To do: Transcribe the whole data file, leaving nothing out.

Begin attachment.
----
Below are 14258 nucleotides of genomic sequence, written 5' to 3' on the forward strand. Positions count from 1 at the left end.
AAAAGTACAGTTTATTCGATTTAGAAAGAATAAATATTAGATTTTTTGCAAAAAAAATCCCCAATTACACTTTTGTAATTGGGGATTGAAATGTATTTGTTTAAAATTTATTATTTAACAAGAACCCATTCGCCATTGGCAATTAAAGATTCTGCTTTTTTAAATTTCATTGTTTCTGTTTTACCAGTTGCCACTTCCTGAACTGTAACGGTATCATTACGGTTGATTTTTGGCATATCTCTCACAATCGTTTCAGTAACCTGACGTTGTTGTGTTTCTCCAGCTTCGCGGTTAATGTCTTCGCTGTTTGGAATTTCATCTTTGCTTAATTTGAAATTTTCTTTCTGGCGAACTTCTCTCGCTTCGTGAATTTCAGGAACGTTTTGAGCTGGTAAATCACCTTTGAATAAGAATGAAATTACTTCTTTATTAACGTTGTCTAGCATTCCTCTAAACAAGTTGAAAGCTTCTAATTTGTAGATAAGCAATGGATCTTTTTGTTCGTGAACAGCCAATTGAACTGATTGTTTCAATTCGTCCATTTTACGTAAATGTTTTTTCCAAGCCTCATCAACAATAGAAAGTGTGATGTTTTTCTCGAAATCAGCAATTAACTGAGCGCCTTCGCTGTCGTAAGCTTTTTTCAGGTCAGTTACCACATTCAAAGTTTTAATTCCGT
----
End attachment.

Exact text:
Below are 14258 nucleotides of genomic sequence, written 5' to 3' on the forward strand. Positions count from 1 at the left end.
AAAAGTACAGTTTATTCGATTTAGAAAGAATAAATATTAGATTTTTTGCAAAAAAAATCCCCAATTACACTTTTGTAATTGGGGATTGAAATGTATTTGTTTAAAATTTATTATTTAACAAGAACCCATTCGCCATTGGCAATTAAAGATTCTGCTTTTTTAAATTTCATTGTTTCTGTTTTACCAGTTGCCACTTCCTGAACTGTAACGGTATCATTACGGTTGATTTTTGGCATATCTCTCACAATCGTTTCAGTAACCTGACGTTGTTGTGTTTCTCCAGCTTCGCGGTTAATGTCTTCGCTGTTTGGAATTTCATCTTTGCTTAATTTGAAATTTTCTTTCTGGCGAACTTCTCTCGCTTCGTGAATTTCAGGAACGTTTTGAGCTGGTAAATCACCTTTGAATAAGAATGAAATTACTTCTTTATTAACGTTGTCTAGCATTCCTCTAAACAAGTTGAAAGCTTCTAATTTGTAGATAAGCAATGGATCTTTTTGTTCGTGAACAGCCAATTGAACTGATTGTTTCAATTCGTCCATTTTACGTAAATGTTTTTTCCAAGCCTCATCAACAATAGAAAGTGTGATGTTTTTCTCGAAATCAGCAATTAACTGAGCGCCTTCGCTGTCGTAAGCTTTTTTCAGGTCAGTTACCACATTCAAAGTTTTAATTCCGT